On any given day do you know what your body wants?
Perhaps you can discern when you’re hungry, so you eat. You eat and then you’re not hungry any more.
Today in class I was speaking with a student. We were talking about the importance of paying attention to her body and learning what feels good and what doesn’t. Sounds simple doesn’t it?
Right now as you sit here can you sense what feels good in your body? Now, can you sense where you feel discomfort? Maybe it’s not so cut and dry. It could be more of a blurred line between the two.
If you’re in pain the biggest noise (pain) gets the attention. The comfortable part becomes unnoticed. However, the comfortable part is what your body wants to feel.
In Awareness Through Movement® class we develop and refine the ability to feel our body. You become more and more aware of how you feel as you do a movement and learn to do what feels comfortable. It takes practice. For example, you do a movement maybe large at first and that doesn’t feel good so you make it smaller until you discover yes, that’s much better. All sorts of strategies we use in class to help us refine our movement so it feels good for us, not the person next to you.
Whether you’ve experienced it or not your body wants comfort and ease. And it’s available to you. You find that by developing the ability to pay attention to how your body feels. Giving it focused attention and a kind attitude. (Not pushing through pain that’s what I mean by kind attitude.) Then you can hear what your body is asking for.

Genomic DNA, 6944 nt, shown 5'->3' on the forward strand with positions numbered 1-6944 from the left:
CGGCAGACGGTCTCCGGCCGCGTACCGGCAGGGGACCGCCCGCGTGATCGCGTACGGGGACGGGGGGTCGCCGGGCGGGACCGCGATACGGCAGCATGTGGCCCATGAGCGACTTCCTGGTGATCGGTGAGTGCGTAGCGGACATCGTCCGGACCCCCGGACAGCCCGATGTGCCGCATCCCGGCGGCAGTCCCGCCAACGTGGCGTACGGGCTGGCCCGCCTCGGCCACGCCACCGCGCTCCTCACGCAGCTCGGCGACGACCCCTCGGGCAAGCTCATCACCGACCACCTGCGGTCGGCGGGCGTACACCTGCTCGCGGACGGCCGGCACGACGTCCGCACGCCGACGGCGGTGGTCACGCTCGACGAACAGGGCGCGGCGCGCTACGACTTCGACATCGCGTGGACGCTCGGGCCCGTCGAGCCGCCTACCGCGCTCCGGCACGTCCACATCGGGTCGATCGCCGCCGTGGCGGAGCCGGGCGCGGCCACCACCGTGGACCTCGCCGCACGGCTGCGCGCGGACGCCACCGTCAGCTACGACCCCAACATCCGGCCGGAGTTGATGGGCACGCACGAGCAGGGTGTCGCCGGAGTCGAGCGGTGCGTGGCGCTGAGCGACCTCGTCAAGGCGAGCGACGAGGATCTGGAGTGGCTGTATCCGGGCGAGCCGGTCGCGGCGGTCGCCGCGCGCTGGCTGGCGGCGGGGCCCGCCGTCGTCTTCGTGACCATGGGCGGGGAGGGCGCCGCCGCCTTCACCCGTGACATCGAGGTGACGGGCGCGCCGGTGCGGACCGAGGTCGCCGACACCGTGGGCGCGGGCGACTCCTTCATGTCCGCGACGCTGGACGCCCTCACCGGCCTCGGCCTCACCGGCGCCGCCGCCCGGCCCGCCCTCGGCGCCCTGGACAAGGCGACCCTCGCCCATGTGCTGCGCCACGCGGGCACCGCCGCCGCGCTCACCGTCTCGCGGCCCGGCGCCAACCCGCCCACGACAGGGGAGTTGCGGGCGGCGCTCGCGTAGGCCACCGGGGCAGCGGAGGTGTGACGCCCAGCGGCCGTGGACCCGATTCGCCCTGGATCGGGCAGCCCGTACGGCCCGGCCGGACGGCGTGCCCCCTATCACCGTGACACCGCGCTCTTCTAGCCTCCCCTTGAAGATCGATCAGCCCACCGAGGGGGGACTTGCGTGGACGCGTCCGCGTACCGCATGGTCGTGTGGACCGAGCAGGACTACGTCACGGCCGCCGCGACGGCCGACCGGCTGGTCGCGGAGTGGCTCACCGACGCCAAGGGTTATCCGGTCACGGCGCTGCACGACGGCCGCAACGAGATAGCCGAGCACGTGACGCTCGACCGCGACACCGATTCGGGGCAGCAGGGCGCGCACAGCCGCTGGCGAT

This skill developed in class morphs into your daily life. You experience more clearly how you feel when you move and you spontaneously stop the downward spiral into that very loud and lousy noise, pain.
If you’re not in class or doing 1:1 with me how can you practice on your own?
Here are some tips:
Spend a moment during your day and find a place where you can stop, maybe on a park bench or your car before you get on the road. Sit there and feel your butt on the seat, your back against the chair. And notice how you feel. This simple step of noticing what you feel gives your body system the ability to move toward comfort. I’m pretty sure that includes a deep breath.